Fletch’s Brew – 10 July 2018

Fletch's Brew - 10 July 2018

I had to get up very early Saturday morning to pick my wife up from Heathrow, so I was unable to stay for the second set of this marvelous gig.. I will chronicle the gig as best I can.

The gig was led by the indomitable Mark Fletcher on the drums. We got to see the wonderful young trumpeter, Freddie Gavita in a different guise from the gig he gave us with his own band. Laurence Cottle is a supreme bassist, this gig, on the 6 string bass guitar. Ross Stanley arrived with a keyboard, not the advertised organ, but there is nothing artificial about Ross: the keyboard was an original Fender Rhodes.

As I missed the second set, I would like to talk a little about the sound check. Samuel, his friend Matt and I rigged, and Samuel ran the show, excellent sound for the gig. Ross arrived very late, so there was no testing of his levels until the first song of the gig. So the early arriving trio rehearsed a bit. Laurence and Freddie had a “play this tune” contest (I think Laurence won, but what do I know?), Mark joined in, showering hits on both of them indiscriminately. It was a riot to watch.

I wish I had caught the name and composer of the first tune. It was way up-tempo, and featured a fiery solo by Mark, not the last. It was certainly not a tune rehearsed in the sound-check, but the four of them were tight as a … I need another cliché here. No clichés in the music. Ross comes up with wonderful chords and ideas, whether soloing or accompanying.

The group can be tender. Mal Waldron’s “Soul Eyes” had Freddie using the Harmon, perfect for this lovely ballad, beautifully played. The improvised intro was just Freddie leading, Ross accompanying, You could see and feel them listening.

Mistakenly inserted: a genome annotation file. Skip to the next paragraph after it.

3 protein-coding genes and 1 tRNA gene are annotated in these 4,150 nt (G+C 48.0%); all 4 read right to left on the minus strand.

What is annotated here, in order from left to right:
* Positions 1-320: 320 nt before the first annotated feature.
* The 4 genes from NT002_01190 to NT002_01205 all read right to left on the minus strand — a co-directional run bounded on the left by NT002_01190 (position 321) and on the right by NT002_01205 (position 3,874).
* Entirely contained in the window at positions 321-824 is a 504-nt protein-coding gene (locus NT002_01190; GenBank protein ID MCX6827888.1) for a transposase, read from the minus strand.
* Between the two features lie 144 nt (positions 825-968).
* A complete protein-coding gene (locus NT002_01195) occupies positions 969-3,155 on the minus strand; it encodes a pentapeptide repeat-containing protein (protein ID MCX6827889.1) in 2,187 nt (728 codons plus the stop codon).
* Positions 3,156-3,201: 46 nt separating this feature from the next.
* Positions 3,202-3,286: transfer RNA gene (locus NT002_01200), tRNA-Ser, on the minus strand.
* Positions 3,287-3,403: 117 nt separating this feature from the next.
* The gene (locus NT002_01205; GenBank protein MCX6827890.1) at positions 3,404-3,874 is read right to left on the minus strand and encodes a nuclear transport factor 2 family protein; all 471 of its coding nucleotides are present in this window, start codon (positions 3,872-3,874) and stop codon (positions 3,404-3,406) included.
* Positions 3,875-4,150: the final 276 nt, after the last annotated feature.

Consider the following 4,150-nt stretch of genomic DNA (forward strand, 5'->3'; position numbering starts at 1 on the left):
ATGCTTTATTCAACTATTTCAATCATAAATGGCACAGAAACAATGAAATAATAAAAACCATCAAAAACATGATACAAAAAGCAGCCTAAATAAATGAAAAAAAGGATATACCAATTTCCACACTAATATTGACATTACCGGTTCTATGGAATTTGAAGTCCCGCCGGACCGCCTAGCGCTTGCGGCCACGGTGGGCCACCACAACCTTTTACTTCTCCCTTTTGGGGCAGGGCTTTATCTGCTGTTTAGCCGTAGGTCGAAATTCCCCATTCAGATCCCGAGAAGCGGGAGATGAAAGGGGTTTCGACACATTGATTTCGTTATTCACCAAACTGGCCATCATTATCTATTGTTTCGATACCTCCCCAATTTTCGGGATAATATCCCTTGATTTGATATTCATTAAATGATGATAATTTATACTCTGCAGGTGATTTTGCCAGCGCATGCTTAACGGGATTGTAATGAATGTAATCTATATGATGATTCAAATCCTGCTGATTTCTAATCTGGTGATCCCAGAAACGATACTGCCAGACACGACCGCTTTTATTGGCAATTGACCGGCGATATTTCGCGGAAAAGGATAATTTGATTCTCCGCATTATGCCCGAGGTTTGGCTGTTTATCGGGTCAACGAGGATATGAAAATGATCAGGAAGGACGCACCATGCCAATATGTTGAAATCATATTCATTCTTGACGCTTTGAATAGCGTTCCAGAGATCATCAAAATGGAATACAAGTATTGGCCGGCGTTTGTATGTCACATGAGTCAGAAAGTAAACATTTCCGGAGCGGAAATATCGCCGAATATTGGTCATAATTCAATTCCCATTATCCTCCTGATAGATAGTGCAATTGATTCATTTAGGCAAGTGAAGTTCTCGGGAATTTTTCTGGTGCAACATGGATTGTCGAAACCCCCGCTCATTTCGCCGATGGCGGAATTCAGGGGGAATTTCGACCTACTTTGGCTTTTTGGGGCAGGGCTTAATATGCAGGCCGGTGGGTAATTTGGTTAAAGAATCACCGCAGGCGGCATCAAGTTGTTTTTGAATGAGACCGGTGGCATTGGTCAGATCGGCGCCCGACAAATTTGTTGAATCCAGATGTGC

The set ended with Freddie’s “Turnabout”, in which Laurence had a solo that used every bit of the instrument, with out in any way being cute or tricky.

So too short a write up of a great gig. They will be back, and it will be all new and just as much fun.

We have to wait two weeks for the stunning singer, Georgia Mancio, to grace our stage with song, story, three languages, scat and whistle. Her vocals are supported by Kate Williams piano, Steve Watts bass and Dave Ohm drums. “an object lesson in subtlety … in the impact of nuance … It’s beautiful” – All About Jazz *****

You can get a £4 discount on all gigs for a year if you become a Friend of Fleece Jazz. See Peter on the megastore.

Take care,
Dave

Rob Barron Quartet – 27 July 2018

Rob Barron Quartet - 37 July 2018

What a day. Four and a half hour drive to Heathrow (my wife almost missed her flight), four and a half hour drive straight to the club, arrived 5:30, leaving poor Gerry to do all the work. Ran the sound check on empty. Along comes 8pm, and the quartet starts to play. This tight, accurate, quietly impassioned band woke me up in the first few bars, and enthralled me throughout.

We had Rob Barron‘s quiet intensity on piano, Nat Steele‘s perfect melding on vibraphone, Jeremy Brown innovative on bass, and Josh Morrison’s excellent drumming.

The music was entirely standards. The arrangements were excellent, with tempo changes from the originals, fascinating re-timing of key notes, great dynamic variation and new vibes: Rob has a penchant for Latin. The sound of vibraphone and piano together was reminiscent of the George Shearing group, and a little of MJQ. So mostly familiar tunes, a sound remembered, fine and delightful arrangements, Oh yes, superb musicianship. I shouldn’t have to say that at Fleece Jazz.

My notes were a total mess, forgot to bring a proper pen, used a Sharpie, can’t read them. But a few tunes stand in the memory. Josh’s solo on Gershwin’s “Who Cares” was one, Jeremy’s solo on Cedar Walton’s “The Newest Blues” was another . Cole Porter’s “Dream Dancing” had a stunning solo from Nat.